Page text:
Sadly, on intake at PAWS, it was determined that sweet Luigi, a female weighing only 5.5 kg (12 lbs, 2 oz) and measuring 70 cm (27.6 in), needed to be humanely euthanized. She was the youngest pup PAWS was known to have received. We thank PAWS for their kindness. We thank, too, our many volunteers who gave Luigi the best chance possible to survive and enabled her to rest quietly on West Seattle’s shore. Luigi gave us all great joy - and educated many people about this special species that is so dear to Seal Sitters MMSN’s heart. On this sad note, we also extend our thanks to the caring public who showed such warmth to our volunteers and to this little seal pup.

"Sentinels of the Sound" beach cleanup June 14th

Make a difference and join us to remove litter from Alki Beach this season. Seal Sitters, PAWS Wildlife Center and the Alki Community Center are joining forces to sponsor a beach cleanup on Saturday morning, June 14th from 9:30am - 12:30pm. We will assemble at the Statue of Liberty Plaza located at Alki Avenue SW and 61st Ave SW.
Please RSVP.

Prior to dispersing volunteers with materials to pick up trash, Seal Sitters and PAWS Wildlife Center will speak briefly at 9:30 about the dangers of marine debris to wildlife and the difficult rehab of harbor seal pups.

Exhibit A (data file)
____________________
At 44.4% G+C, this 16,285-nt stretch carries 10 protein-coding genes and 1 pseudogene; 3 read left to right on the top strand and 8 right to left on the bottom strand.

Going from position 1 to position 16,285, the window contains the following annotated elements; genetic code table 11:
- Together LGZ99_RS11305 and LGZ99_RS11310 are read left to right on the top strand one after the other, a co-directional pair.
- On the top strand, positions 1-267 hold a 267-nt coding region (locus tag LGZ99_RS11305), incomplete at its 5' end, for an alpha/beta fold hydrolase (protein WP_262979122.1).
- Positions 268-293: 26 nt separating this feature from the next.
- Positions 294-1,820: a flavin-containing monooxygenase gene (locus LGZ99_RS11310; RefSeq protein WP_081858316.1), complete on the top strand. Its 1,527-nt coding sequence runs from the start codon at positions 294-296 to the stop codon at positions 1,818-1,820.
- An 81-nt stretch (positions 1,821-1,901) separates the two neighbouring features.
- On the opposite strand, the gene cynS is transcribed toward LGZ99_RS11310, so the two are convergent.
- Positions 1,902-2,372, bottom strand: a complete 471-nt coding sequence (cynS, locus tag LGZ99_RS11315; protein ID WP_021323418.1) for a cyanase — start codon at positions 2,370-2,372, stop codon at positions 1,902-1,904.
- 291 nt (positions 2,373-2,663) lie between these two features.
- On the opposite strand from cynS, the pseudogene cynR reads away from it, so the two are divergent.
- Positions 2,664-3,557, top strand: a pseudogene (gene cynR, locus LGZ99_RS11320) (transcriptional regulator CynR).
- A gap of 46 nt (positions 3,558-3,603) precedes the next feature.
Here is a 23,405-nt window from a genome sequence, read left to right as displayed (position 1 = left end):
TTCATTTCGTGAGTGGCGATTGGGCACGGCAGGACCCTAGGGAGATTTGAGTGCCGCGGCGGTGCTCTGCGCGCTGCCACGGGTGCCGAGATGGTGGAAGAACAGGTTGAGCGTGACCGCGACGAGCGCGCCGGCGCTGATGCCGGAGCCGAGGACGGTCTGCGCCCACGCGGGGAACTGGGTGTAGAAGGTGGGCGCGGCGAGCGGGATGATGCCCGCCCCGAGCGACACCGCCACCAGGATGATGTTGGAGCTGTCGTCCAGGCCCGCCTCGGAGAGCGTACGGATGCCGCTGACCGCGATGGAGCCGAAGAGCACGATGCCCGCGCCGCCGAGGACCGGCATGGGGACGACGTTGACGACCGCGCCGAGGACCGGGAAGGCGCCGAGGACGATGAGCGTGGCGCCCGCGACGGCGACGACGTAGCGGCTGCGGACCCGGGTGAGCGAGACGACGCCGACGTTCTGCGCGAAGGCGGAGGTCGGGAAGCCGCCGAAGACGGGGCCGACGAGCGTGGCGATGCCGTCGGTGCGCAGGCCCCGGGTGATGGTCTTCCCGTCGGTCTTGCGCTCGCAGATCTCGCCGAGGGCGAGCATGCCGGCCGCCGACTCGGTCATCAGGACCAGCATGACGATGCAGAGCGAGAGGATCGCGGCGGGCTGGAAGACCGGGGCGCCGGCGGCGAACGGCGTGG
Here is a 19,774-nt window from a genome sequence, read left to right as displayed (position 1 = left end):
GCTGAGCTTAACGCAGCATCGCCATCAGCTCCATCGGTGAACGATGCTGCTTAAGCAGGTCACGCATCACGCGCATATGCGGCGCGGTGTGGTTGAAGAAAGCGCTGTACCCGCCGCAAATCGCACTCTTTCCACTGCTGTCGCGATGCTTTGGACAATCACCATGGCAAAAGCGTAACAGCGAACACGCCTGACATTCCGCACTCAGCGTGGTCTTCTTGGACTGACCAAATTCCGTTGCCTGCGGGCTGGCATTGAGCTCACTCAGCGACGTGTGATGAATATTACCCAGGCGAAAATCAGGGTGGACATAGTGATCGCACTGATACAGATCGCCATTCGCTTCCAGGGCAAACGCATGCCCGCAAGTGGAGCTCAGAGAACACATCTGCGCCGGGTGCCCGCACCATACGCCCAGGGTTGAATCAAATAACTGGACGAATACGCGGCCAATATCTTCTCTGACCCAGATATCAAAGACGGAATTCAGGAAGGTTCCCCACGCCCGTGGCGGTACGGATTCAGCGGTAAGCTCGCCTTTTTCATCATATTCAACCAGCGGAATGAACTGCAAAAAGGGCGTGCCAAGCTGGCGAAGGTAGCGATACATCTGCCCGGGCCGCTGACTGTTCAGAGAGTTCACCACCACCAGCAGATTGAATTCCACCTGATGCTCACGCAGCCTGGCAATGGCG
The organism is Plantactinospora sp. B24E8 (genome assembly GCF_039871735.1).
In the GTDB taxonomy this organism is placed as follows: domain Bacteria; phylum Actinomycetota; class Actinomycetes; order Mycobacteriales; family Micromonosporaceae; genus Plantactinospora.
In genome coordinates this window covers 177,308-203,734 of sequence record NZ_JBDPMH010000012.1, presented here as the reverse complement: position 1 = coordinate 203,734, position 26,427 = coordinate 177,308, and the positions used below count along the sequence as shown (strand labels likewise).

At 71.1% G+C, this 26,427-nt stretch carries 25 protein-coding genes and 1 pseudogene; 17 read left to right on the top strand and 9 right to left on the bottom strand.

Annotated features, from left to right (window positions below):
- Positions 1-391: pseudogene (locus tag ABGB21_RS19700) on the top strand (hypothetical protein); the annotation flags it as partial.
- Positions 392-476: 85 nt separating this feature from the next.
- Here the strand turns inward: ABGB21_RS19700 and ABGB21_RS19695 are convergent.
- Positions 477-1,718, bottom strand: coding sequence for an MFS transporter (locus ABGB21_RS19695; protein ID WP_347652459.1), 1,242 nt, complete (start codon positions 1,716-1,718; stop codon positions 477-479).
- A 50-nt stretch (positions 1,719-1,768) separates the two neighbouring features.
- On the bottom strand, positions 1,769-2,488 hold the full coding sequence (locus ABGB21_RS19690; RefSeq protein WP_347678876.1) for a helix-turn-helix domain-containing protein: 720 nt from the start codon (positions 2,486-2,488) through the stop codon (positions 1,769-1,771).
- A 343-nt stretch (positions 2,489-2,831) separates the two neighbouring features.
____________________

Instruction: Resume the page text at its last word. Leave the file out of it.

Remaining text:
All marine life is endangered by marine debris and pollution. Many, many thousands of marine animals and sea birds die each year from derelict fishing gear, marine debris and pollution. They are entangled and drowned by nets and gear. Strangled and contaminated by plastics. Sea birds choke on plastic and limbs are severed.

This year's beach cleanup events will once again be in honor of seal pup Sandy who was rescued from a West Seattle beach in August of 2011, rehabilitated at PAWS Wildlife Center, and then released back to the wild in January of 2012. Sandy was found dead 66 days later, entangled in derelict fishing gear. The event is also in honor of the juvenile gray whale that died on Arroyos beach in April of 2010. The necropsy revealed only human trash in the whale’s stomach.

Please join us to help save marine life! For more info and to RSVP, please click here.

La Jolla harbor seal colony can use your help

In an on-going struggle to protect a harbor seal colony from harassment in the San Diego suburb of La Jolla, you can help by writing a letter of support to the California Coastal Commission.

Recently, in a huge win for the seals, the San Diego City Council voted 6 to 3 in favor of annual seasonal closure of Casa Beach during Southern California’s harbor seal pupping season, from December 15th-May 15. This closure will deny the public access down onto the small beach during this time, as the beach stairs will be chained off at the middle landing. There will still be perfect viewing for the public from the stair landing, sidewalk above and the seawall.